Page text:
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10 Mar 20
Will Trusts – What are they and how do they work?
What is the difference between a Will and a Trust?
A Will is a legal document that contains information about how an individual (known as a testator) wants their estate to be distributed after their death.
A Trust is a legal arrangement through which one person or institution (known as a trustee) holds legal title to property for another institution (known as a beneficiary).
The main difference between a Will and a Trust are that the instructions within a Will are only actioned upon death. Whereas, a Trust begins from the date it is created.
What is a Will Trust?
A Will Trust (sometimes referred to as a testamentary trust) is created within a Will to allow someone to benefit from an asset even though they are not the legal owner. It allows an individual to protect property that they hope to pass on to their family. It can also help to avoid sideways disinheritance.
What is sideways disinheritance?
Sideways disinheritance can occur when the first partner dies and there are children within the marriage. These children might reasonably expect to inherit some of the family estate in due course.
However, if the surviving partner remarries and fails to make provision for their children in a new Will, there’s a risk that everything will go to their new spouse. This means the inheritance will completely bypass the children who were intended to inherit. It is in situations like this, where a Will Trust is of the utmost importance.
Who can use a Will Trust and why?
Will Trusts are primarily used by married couples and civil partners. They are set up in conjunction with splitting ownership of the family home, so each partner owns 50% of the house. This is also known as ‘tenants in common’. Rather than leaving the house to each other, they leave it to a Trust, specifically, a Will Trust. This Trust then comes into force on the death of the first partner.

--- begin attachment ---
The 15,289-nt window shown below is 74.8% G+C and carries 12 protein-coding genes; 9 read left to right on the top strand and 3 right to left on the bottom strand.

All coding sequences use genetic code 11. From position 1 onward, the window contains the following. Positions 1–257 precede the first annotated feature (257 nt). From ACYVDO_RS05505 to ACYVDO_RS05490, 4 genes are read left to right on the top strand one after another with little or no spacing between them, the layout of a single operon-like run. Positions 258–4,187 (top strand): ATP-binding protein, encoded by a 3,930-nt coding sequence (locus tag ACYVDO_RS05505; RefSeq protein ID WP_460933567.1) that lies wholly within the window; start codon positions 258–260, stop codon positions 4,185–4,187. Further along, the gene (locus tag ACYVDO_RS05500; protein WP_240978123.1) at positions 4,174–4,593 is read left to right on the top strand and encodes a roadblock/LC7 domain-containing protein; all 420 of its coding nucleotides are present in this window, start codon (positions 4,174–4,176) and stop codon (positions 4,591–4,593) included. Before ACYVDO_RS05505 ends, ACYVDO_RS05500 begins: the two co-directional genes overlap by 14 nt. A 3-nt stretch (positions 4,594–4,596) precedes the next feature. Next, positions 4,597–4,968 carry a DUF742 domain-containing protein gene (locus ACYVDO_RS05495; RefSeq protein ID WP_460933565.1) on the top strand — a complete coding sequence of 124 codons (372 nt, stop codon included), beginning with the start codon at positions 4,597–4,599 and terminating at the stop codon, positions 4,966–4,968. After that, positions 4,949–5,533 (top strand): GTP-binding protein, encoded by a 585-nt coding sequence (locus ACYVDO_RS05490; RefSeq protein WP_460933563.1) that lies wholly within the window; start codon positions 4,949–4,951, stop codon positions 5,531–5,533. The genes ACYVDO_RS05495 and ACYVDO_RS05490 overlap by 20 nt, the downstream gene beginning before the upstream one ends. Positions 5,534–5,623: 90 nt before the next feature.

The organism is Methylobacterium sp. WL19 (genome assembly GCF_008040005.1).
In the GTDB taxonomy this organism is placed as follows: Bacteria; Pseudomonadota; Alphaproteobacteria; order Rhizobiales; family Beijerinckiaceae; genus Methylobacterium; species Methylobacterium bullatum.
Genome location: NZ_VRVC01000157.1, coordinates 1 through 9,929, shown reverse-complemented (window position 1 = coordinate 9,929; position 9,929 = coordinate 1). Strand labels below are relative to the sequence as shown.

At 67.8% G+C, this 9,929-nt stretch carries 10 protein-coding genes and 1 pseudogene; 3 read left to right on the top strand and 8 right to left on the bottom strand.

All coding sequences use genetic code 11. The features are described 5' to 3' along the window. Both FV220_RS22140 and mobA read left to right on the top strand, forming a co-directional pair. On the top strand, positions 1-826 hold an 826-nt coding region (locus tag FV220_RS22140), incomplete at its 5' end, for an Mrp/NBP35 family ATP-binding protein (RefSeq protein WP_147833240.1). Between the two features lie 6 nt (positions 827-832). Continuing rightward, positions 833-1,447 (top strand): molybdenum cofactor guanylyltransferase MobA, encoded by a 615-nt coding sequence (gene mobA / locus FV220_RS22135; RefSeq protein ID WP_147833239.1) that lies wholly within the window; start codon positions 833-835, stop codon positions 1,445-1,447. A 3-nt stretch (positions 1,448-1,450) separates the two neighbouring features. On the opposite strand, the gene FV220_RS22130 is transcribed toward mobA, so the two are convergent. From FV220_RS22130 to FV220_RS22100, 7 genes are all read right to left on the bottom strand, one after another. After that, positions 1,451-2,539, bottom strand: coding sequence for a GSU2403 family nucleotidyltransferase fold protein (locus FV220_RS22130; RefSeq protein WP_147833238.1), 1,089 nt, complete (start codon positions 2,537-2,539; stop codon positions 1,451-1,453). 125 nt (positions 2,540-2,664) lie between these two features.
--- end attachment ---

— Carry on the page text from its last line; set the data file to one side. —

How is a will trust created?
A Will Trust is created when the individual (testator) leaves instructions in their will for part of their estate to be placed in Trust. The Will sets out the detailed terms of the trust and only commences after the testator has died.
When are Will Trusts used?
- They can be used to provide for a husband or wife after death, while protecting the interests of any children. This can be particularly important for families where there are children from previous marriages
- They are used to protect the inheritance of young children until they are old enough to take responsibility for their own affairs
- If you are an unmarried couple with significant estates, you can use a trust to help reduce your inheritance tax liability
- Will Trusts can be used if you are a couple and joint owners of your property
- They can be used to provide for vulnerable relatives who are unlikely to be able to look after their own affairs
- A Will Trust can also be used to help succession planning in a family business.
Will Trusts and long-term care *
Will Trusts can also be useful when one partner dies and the remaining spouse needs long term care. If you use a Will Trust and your partner dies, you as the surviving spouse retain a right to live in the house. If you need to pay for care, only your share is assessed by the local authority.
The part owned by the trust should not be counted. In this way it’s protected from care home costs. Government guidelines for local authorities (Charging for Residential Accommodation Guide) suggest that this arrangement would not be contested as ‘deliberate deprivation’. Therefore, you will not be considered to have deliberately split your assets to avoid paying high care-home fees.
To meet the requirements of this guidance, the severing of the tenancy and the setting up of the Trust should be done in good time and when full time care is not on the horizon.
Will Trusts and disabled beneficiaries
Will Trusts can also be used if you have disabled beneficiaries. If you leave money to a disabled person directly, in the form of a gift in your will, it can affect any means-tested benefits they may be entitled to.
Additionally, if your loved one is vulnerable and you leave them substantial assets, you may leave them at risk of being taken advantage of financially. If they have any capacity issues, then they may have difficulty managing money and be unable to operate a bank account.
By using a Trust in your Will, this can enable you to look after the disabled beneficiary in the future and overcome these issues.
Do you think a Will Trust is for you?
For a no obligation, confidential discussion with one of our Legal Intermediaries to see if setting up a Will Trust is appropriate for you, call 01257 260011.
*Based on our understanding of current legislation and the CRAG guidance.